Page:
19 July 2015

French Intelligence Reportedly Foils Terror Attack on French Military

July 17, 2015

France foils ‘terror’ attack on military

Three young men, including a former naval signalman, were being held Thursday by France’s intelligence services, accused of plotting to kidnap and decapitate a member of the armed forces at a military base.

Interior Minister Bernard Cazeneuve said security forces staged dawn raids on Monday and arrested four people, aged between 16 and 23, who were “planning to commit a terrorist act” at a French military installation.

The youngest was quickly released but the other three are suspected of planning to kidnap and behead a member of the military on film, possibly on December 31 when the facility was thinly staffed.

The oldest of the group served as a navy signalman at the base around the southern town of Collioure, which is also used for training by elite commando forces.

Identified only as Djebril, he was discharged from the navy in January 2014 for back problems, said a source close to the investigation, and the target is thought to have been his former boss.

French President Francois Hollande (L), alongside Army Chief-of-Staff General Pierre de Villiers, said during Bastille Day celebrations on July 14, 2015 that “every week” arrests were being made and “terrorist acts” were prevented

The other key plotter was just 17, and was already being closely watched by authorities due to his activities on social media and connections to French jihadists in prison.

All three had been planning to travel to jihadist-controlled areas of Syria, the security source said, but the 17-year-old’s mother became concerned about his radicalisation and contacted the authorities.

He was interviewed by counter-terrorism officials and was aware he was under surveillance.

No weapons were found during the arrests, the source said, although officials discovered documents on preparing explosives.

The news of the arrests followed a statement from President Francois Hollande, who said attacks had been thwarted in recent days.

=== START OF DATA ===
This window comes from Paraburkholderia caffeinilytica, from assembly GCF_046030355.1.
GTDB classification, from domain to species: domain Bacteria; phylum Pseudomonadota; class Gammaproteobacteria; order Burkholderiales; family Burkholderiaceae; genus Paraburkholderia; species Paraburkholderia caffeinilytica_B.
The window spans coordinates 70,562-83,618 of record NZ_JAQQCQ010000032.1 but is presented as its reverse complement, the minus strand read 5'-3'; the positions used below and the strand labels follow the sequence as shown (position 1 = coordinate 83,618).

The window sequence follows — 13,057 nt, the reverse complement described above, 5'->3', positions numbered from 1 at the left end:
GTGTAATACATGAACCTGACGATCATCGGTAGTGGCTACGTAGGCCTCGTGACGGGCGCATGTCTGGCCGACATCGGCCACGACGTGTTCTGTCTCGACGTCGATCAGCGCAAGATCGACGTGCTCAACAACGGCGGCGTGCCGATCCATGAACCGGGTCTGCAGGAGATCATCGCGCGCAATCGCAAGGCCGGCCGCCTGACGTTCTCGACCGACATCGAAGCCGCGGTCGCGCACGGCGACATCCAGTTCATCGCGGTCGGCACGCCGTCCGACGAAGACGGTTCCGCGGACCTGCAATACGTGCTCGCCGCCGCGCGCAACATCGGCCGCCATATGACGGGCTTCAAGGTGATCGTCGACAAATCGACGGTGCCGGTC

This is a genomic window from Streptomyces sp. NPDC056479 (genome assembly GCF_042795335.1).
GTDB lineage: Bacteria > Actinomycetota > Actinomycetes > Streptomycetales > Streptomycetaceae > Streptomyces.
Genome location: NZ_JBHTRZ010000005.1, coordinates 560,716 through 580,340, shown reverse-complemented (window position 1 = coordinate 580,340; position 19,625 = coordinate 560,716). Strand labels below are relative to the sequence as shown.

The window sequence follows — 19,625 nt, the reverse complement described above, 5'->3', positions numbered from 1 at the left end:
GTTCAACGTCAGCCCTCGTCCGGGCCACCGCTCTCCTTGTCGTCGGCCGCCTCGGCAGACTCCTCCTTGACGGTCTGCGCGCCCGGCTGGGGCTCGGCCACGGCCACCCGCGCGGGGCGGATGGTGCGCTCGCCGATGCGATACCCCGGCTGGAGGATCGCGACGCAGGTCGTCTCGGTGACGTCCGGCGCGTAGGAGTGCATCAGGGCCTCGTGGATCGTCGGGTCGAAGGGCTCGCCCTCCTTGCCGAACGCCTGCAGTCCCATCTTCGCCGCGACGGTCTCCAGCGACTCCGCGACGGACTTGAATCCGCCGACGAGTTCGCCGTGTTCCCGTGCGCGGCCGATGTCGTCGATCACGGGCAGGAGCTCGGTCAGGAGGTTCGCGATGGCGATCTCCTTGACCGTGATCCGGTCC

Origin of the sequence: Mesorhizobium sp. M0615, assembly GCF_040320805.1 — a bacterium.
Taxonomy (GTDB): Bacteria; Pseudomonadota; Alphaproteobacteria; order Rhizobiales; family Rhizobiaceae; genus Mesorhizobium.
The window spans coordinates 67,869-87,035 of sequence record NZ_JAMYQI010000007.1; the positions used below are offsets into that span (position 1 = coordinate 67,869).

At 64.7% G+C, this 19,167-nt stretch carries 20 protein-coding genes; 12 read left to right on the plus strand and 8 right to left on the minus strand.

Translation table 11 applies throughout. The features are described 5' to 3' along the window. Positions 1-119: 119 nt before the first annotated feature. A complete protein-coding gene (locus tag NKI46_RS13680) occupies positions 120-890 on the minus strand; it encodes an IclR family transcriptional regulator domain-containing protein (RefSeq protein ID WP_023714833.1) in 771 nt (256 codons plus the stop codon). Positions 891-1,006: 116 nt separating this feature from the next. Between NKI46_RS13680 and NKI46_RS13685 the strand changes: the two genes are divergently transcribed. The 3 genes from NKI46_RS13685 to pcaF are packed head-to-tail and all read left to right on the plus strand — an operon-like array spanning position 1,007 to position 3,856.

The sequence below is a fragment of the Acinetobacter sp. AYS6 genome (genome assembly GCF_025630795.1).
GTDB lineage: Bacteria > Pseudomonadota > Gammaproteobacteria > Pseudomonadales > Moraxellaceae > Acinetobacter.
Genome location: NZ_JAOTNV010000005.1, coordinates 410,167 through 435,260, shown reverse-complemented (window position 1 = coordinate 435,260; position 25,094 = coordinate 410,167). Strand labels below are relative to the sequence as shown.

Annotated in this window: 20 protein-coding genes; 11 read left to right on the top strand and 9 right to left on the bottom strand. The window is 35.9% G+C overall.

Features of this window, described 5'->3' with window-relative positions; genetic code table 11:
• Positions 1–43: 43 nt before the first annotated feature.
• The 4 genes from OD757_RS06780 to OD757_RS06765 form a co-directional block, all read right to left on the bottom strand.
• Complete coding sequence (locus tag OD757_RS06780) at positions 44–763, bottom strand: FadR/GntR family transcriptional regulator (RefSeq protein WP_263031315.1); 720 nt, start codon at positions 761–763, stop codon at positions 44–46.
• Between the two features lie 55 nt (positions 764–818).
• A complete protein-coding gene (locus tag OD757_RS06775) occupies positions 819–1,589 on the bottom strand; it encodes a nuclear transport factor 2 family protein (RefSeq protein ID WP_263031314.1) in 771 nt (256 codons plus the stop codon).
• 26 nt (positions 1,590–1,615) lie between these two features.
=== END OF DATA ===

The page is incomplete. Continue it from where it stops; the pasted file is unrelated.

Two blasts at a petrochemical plant in Berre-l'Etang near the French city of Marseille on July 14, 2015, were described as a “criminal act”

“This week, we stopped terrorist attacks which could have taken place,” Hollande said on a visit to the southern city of Marseille.

France remains on high alert more than six months after jihadist attacks in January that claimed 17 lives and started with shootings at satirical magazine Charlie Hebdo.

The suspected plotters are now in the custody of France’s intelligence services, the DGSI, and anti-terrorism prosecutors in Paris have opened a probe.

- Jihadist 'hotline’ -

“We are facing a terrorist threat that we have never seen before – an external threat and an internal threat,” said Prime Minister Manuel Valls.

News of the foiled attack came a day after two blasts on Tuesday at a petrochemical plant near Marseille, described by Cazeneuve as a “criminal act”

Soldiers in the French city of Nice stand guard outside a Jewish Community Centre where three soldiers on patrol were attacked by a man with a bladed weapon, on February 3, 2015

Investigators had yet to pin down a motive for the explosions and there was currently “no link” with the foiled attack on the military base, he added.

The government says there are 1,850 French citizens or people living in France who are “implicated” in jihadist networks, with around 500 in Syria or Iraq.

France, which is home to Europe’s largest Muslim population, has beefed up security, posting 30,000 police officers and soldiers outside 5,000 sites deemed “sensitive” such as schools and places of worship.

Authorities have also set up a hotline for friends or family concerned that someone could be tempted to wage jihad – an effort that has yielded 2,500 leads.

Following controversial “anti-terror” laws passed last year, France is also preventing suspected jihadists from leaving the country – some 118 travel bans have been enforced since the legislation was passed in November.

French Interior minister Bernard Cazeneuve during a questions session at the National Assembly in Paris, on July 15, 2015

Cazeneuve said 29 people had been prevented from entering the country in that time.

A further 40 “preachers of hate, including pseudo-, self-proclaimed imams” had been kicked out of France.

Paris has also tightened security around sensitive sites such as factories, calling for “maximum vigilance”, although experts have warned it is extremely difficult to defend against attacks on such locations.

Last month, a man with a suspected link to the Islamic State group spiked his boss’s severed head onto the fence of a US-owned gas factory in eastern France.

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